Microhistories: Demography, Society and Culture in Rural England, 1800-1930 uses a local study of the Blean area of Kent in the nineteenth and early twentieth centuries to explore some of the more significant societal changes of the modern western world. Drawing on a wide range of research techniques, including family reconstitution and oral history, Barry Reay aims to show that the implication of the micro-study can range way beyond its modest geographical and historical boundaries. Combining cultural, demographic, ecomic, and social history in a way rarely encountered in historical literature, Professor Reay examines a range of topics including marriage and fertility, health and mortality, the work of women and children, and illegitimacy and sexuality. This book demonstrates the challenging potentials of microhistory, and makes a central contribution to the 'new rural history'. It will be of interest to family and oral historians, as well as to demographers and sociologists.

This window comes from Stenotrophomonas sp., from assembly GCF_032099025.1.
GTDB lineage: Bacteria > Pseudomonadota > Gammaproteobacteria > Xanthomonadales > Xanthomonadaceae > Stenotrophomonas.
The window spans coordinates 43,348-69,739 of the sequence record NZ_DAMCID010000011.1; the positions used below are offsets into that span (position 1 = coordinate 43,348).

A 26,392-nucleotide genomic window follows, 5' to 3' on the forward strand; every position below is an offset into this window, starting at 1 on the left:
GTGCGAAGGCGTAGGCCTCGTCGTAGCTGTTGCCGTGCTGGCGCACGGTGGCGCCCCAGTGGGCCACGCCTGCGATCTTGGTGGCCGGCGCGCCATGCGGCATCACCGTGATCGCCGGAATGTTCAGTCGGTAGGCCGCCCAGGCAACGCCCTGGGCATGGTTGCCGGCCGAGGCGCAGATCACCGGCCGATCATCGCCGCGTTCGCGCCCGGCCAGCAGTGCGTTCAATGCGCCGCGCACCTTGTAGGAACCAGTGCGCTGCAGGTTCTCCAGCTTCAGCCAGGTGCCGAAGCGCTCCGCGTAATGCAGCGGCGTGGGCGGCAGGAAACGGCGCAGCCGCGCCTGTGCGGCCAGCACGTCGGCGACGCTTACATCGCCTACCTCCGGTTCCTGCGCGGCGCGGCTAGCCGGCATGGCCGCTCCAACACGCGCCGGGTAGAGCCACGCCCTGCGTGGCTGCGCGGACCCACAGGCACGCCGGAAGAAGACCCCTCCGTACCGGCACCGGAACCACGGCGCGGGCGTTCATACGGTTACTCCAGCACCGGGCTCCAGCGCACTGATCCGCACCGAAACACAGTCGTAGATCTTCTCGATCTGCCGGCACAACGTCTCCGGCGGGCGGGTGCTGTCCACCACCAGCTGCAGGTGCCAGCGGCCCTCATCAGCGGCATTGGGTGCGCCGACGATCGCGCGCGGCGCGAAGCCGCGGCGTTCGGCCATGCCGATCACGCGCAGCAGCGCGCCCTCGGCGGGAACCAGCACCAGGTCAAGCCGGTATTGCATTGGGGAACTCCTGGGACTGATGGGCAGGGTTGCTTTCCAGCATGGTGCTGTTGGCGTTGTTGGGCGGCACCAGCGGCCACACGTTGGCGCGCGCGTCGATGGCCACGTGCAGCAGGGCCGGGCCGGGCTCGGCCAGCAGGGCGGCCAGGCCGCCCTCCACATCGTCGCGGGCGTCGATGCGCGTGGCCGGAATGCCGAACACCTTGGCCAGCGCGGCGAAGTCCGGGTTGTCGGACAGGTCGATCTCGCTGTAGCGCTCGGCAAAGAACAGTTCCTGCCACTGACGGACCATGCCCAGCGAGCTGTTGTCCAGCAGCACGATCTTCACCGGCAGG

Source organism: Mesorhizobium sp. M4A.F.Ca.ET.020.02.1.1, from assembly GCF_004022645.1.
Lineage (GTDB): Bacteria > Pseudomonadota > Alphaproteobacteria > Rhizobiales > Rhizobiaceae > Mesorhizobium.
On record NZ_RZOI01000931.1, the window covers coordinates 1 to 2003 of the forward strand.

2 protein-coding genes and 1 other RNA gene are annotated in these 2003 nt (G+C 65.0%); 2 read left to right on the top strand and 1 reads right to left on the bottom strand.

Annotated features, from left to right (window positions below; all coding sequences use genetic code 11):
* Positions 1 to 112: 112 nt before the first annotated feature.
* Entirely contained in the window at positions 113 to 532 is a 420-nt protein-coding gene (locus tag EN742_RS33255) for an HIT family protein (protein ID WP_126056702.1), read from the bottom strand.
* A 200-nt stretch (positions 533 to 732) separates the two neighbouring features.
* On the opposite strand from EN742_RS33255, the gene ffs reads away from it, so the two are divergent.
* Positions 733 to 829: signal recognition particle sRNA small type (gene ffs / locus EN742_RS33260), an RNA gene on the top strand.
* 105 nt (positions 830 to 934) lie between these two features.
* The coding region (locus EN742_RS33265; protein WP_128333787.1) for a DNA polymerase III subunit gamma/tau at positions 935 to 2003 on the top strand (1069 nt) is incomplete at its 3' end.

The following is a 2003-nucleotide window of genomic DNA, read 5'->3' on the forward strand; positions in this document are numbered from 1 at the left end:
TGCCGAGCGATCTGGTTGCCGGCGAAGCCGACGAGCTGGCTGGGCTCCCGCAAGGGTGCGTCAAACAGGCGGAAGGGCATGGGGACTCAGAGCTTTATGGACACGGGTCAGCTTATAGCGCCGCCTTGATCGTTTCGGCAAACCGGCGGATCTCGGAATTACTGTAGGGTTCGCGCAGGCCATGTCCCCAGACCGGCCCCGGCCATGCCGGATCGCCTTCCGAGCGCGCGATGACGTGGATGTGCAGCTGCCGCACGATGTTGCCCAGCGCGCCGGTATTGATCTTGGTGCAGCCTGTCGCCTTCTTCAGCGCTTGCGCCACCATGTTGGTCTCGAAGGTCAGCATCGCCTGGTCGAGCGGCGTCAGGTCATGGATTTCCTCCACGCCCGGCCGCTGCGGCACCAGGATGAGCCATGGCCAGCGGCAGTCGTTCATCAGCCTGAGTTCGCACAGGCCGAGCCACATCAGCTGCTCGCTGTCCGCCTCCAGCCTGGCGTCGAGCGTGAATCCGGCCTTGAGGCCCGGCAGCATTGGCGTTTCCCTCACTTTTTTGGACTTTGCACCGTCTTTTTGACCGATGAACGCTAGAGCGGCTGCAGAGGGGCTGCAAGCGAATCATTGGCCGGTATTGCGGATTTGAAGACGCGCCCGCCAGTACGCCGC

Cambridge University Press
Date of Publication
Cambridge Studies in Population, Economy & Society in Past Time